Tutu's comrades have 'spat in his face'
Tutu has given the SA govt another tongue lashing over its handling of the Dalai Lama’s visa.
CAPE TOWN - Archbishop Emeritus Desmond Tutu has given the South African government another tongue lashing over its handling of the Dalai Lama's visa.
The Dalai Lama, who lives in exile in India and is at loggerheads with China over Tibet, had been hoping to join the Nobel peace conference in Cape Town this month but withdrew his visa application after being told it would be unsuccessful.
Some Nobel peace prize winners have since pulled out of the conference in protest against government's apparent reluctance to allow the Dalai Lama into the country.
Tutu has spoken out against government over its apparent reluctance to hand the Dalai Lama a visa.
While the Department of International Relations and Cooperation maintained normal procedures were followed with the Dalai Lama's visa application, it also said the application was withdrawn.
China subsequently thanked South Africa for taking the 'correct position' on the alleged visa refusal.
In a strongly worded statement, Tutu says he is ashamed to call this 'lickspittle bunch my government', adding the summit was meant to celebrate the late Nelson Mandela, but his comrades have spat in his face.
Tutu also said he could not believe that the South African government could shoot itself in the same foot thrice over.
This is the third time in five years that the spiritual leader could not secure a visa to enter the country.
Meanwhile, the Tibetan National Congress believes the South African government should stop kowtowing to China and grant the Dalai Lama a visa.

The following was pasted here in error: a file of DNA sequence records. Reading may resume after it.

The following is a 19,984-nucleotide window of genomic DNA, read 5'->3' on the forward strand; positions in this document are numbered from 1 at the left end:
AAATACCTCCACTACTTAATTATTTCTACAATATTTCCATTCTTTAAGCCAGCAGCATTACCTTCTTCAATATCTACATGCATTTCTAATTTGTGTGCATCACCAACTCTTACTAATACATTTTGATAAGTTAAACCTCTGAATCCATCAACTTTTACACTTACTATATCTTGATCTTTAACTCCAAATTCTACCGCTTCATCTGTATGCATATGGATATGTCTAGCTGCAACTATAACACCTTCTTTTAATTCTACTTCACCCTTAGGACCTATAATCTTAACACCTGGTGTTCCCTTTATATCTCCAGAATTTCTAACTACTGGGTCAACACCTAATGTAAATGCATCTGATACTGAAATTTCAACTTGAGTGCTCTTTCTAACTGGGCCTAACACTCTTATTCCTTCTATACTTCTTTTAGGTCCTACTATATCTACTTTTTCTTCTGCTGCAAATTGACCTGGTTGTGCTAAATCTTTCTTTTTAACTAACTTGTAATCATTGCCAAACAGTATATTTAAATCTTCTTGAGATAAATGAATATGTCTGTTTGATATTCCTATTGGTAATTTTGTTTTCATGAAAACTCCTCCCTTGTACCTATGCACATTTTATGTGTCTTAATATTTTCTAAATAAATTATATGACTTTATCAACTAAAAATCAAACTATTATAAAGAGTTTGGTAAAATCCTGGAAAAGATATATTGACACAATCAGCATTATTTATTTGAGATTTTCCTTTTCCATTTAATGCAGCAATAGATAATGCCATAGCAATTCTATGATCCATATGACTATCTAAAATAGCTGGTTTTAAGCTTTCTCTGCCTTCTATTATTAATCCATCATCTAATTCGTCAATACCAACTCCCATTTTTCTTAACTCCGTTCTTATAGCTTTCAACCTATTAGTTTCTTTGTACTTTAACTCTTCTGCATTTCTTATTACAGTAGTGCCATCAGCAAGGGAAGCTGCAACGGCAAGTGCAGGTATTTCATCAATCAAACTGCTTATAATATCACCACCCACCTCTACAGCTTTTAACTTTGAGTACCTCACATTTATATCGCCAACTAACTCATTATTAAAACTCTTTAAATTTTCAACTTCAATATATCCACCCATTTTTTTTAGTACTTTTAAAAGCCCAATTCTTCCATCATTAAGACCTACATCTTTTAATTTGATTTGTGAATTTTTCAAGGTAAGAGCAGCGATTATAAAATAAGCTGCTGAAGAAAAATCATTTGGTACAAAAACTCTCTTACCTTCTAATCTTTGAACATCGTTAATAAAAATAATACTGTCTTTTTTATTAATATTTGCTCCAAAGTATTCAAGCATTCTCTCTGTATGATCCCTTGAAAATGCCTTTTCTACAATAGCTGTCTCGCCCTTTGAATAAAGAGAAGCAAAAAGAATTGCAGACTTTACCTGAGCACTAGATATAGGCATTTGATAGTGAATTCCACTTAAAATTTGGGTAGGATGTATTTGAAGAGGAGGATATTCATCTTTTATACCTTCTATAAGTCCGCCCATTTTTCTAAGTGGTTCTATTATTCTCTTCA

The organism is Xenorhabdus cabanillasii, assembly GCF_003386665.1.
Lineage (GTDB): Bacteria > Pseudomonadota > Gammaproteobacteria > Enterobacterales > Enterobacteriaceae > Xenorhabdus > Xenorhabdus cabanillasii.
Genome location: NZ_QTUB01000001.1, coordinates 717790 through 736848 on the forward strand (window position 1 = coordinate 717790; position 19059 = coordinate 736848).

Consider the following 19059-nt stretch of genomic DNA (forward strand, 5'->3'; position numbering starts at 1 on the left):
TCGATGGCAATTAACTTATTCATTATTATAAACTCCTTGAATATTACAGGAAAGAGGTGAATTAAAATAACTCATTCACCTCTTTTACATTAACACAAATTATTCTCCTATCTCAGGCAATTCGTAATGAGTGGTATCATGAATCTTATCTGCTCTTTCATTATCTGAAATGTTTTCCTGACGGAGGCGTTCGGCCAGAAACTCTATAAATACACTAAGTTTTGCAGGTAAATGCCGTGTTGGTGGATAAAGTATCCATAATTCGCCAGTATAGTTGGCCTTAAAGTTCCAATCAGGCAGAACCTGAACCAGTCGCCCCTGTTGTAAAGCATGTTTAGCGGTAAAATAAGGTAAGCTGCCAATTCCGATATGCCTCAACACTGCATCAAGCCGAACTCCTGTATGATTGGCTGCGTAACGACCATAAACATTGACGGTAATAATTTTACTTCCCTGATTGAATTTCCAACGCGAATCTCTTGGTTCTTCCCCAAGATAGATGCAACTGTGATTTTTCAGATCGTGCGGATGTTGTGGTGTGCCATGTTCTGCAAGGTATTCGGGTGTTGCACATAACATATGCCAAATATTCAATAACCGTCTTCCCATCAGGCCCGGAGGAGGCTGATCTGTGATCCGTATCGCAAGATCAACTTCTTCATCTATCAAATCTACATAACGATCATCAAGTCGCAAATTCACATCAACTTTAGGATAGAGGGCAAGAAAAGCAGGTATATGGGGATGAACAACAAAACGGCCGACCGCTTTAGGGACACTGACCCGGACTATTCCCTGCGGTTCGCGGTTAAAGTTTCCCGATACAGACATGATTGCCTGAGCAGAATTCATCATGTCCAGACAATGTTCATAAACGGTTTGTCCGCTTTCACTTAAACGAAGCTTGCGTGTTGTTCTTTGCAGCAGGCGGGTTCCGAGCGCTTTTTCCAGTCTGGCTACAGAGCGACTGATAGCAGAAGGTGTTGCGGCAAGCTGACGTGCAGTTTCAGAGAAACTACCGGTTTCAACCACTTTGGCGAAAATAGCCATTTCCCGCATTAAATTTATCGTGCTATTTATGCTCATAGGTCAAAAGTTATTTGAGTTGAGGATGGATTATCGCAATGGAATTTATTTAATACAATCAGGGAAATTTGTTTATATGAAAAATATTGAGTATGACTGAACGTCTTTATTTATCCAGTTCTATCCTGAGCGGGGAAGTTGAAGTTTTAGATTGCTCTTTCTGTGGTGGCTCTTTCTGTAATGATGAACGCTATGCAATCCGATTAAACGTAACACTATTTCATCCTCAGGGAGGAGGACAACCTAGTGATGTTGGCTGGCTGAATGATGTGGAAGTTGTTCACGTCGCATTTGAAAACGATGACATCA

The congress's Jigme Ugen says, "Clearly the government of South Africa's decision was not based on what the people of South Africa wanted."
Previous delays in dealing with the Dalai Lama's visa requests by the African National Congress government have angered South Africans who see it as a betrayal of the country's commitment to human rights since apartheid ended 20 years ago.
China brands the Dalai Lama, who fled into exile in India in 1959 after an abortive uprising against Chinese rule of Tibet, a separatist. The Dalai Lama says he is seeking more autonomy for his Himalayan homeland.
A South African court ruled two years ago that officials had "unreasonably delayed" a decision on granting the Dalai Lama a visa in 2011, largely out of fear of angering China, now a major African and South African trading partner and investor.
Because of the delay, the Dalai Lama was unable to attend Tutu's 80th birthday in Cape Town in October 2011. The previous visa denial, in 2009, was also for a peace conference.